Dobrin, Sidney I. “Ecology and Concepts of Technology.” WPA 35.1 (Fall/Winter 2011): 175-198
This is a review of four recently published books:
Baron, Dennis. A Better Pencil: Readers, Writers, and the Digital Revolution. New York: Oxford UP, 2009. Print.
Blair, Kristine, Radhika Gajjalaand, and Christine Tulley. Webbing Cyberfeminist Practice: Communities, Pedagogies, and Social Action. Cresskill: Hampton Press, 2008. Print.
DeVoss, Dànielle Nicole, Heidi A.McKee, and Richard (Dickie) Selfe, eds. Technological Ecologies and Sustainability. Computers and Composition Digital Press. 2009. http://ccdigitalpress.org/tes/
Selber, Stuart, ed. Rhetorics and Technologies: New Directions in Writing and Communication. Colubmia: U of South Carolina P, 2010. Print.
In his WPA book review, Dobrin argues that the conversations in the field about writing (especially digital) technologies need to move past the idea of “writing technology as tool or apparatus” that can either improve or inhibit writing or writing instruction. Instead, Dobrin points to these four recently published books and collections to argue for technology as a concept and a way to do and think about writing, as inseparable from a larger local and global ecology. He emphasizes at several points in his book review that writing has always been and will always be inseparable from technology. He challenges scholars, administrators, and teachers to push the bounds of what they mean by ecology by considering (drawn from the books he reviews) the environmental impact of technology and e-waste, the spaces in which people write their lives outside of the classroom, the global human justice issues of writing and technology, and the gender bias in the computing languages and platforms we use to write.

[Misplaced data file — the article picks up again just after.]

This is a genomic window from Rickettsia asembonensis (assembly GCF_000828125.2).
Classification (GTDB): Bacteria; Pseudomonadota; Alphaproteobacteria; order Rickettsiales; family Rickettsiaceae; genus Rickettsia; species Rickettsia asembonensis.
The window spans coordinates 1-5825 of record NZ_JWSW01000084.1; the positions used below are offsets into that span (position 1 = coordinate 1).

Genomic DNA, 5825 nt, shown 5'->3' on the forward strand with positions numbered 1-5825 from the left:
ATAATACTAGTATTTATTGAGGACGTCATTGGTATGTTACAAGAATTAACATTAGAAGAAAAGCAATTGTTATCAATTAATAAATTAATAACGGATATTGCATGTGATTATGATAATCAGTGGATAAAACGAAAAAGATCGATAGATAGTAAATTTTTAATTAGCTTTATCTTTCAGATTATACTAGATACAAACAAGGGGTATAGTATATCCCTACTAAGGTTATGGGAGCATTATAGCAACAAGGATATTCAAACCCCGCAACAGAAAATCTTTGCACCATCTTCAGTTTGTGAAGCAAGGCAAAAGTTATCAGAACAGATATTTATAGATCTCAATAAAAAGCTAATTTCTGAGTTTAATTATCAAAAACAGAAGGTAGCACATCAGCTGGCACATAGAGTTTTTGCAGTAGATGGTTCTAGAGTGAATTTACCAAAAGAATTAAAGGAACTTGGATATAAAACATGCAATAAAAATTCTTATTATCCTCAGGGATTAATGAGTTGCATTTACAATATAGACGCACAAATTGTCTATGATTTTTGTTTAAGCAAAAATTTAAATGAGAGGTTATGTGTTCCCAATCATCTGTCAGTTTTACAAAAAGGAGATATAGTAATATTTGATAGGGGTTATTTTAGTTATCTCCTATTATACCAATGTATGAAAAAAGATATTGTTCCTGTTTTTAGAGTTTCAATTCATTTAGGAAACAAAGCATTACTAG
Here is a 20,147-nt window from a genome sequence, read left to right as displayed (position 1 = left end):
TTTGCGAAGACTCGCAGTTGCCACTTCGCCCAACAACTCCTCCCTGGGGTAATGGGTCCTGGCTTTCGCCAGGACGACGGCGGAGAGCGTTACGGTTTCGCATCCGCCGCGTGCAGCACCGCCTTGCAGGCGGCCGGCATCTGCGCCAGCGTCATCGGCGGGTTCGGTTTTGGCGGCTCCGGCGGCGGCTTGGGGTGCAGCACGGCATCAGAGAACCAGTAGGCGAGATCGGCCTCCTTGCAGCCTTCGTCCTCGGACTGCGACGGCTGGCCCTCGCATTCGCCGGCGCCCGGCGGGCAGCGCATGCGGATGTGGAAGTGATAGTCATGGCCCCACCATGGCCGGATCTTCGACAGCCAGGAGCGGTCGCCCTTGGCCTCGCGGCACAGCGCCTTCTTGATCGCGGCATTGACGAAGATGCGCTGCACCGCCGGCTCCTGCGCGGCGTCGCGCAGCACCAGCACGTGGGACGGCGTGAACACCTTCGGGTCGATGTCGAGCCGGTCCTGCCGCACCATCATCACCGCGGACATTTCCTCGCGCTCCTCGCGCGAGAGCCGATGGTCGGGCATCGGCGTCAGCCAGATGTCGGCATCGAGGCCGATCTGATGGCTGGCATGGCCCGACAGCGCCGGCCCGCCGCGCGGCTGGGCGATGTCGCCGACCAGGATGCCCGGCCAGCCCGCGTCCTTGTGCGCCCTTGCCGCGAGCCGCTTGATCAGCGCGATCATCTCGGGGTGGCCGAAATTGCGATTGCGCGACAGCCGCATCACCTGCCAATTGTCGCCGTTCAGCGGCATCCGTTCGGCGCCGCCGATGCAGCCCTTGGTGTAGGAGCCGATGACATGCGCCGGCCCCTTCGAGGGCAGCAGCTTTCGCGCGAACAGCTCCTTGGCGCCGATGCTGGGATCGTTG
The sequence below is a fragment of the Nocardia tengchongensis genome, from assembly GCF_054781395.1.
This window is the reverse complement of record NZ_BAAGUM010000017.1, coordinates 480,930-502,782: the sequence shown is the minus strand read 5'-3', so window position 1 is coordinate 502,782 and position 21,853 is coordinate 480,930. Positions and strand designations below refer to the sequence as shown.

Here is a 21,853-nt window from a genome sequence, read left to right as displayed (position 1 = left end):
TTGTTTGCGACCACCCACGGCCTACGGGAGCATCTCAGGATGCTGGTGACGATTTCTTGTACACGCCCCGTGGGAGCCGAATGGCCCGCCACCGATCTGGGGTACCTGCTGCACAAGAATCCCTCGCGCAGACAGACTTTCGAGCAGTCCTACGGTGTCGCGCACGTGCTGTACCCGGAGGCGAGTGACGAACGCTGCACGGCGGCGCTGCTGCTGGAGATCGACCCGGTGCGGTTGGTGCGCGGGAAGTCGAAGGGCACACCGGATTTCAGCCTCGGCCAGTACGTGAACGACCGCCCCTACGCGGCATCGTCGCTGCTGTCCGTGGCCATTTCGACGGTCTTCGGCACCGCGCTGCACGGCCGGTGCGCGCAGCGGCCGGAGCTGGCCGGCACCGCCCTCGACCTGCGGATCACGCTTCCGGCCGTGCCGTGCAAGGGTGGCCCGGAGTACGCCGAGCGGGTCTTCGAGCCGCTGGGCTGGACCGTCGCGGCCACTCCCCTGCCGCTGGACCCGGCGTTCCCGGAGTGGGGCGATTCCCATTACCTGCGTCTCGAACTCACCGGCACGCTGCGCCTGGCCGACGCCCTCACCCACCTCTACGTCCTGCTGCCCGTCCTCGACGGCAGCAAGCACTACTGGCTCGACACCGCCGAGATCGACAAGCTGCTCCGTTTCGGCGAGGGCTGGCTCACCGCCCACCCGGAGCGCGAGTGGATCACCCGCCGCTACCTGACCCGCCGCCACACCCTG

4 threads: ecology, cyberfeminism, rhetoric, history
need to understand the constraints and institutional limitations in the ecologies we write and work in
complex ecologies are fluctuating ones
importance of historical context for understanding how a writing ecology works – the technology doesn’t just appear out of a box
“We have to acknowledge that the instituational limits, the environmental oppressions, and the human oppressions are themselves ecologically bound.” (184)
“The study of writing cannot be separated from the study of technology.” (195)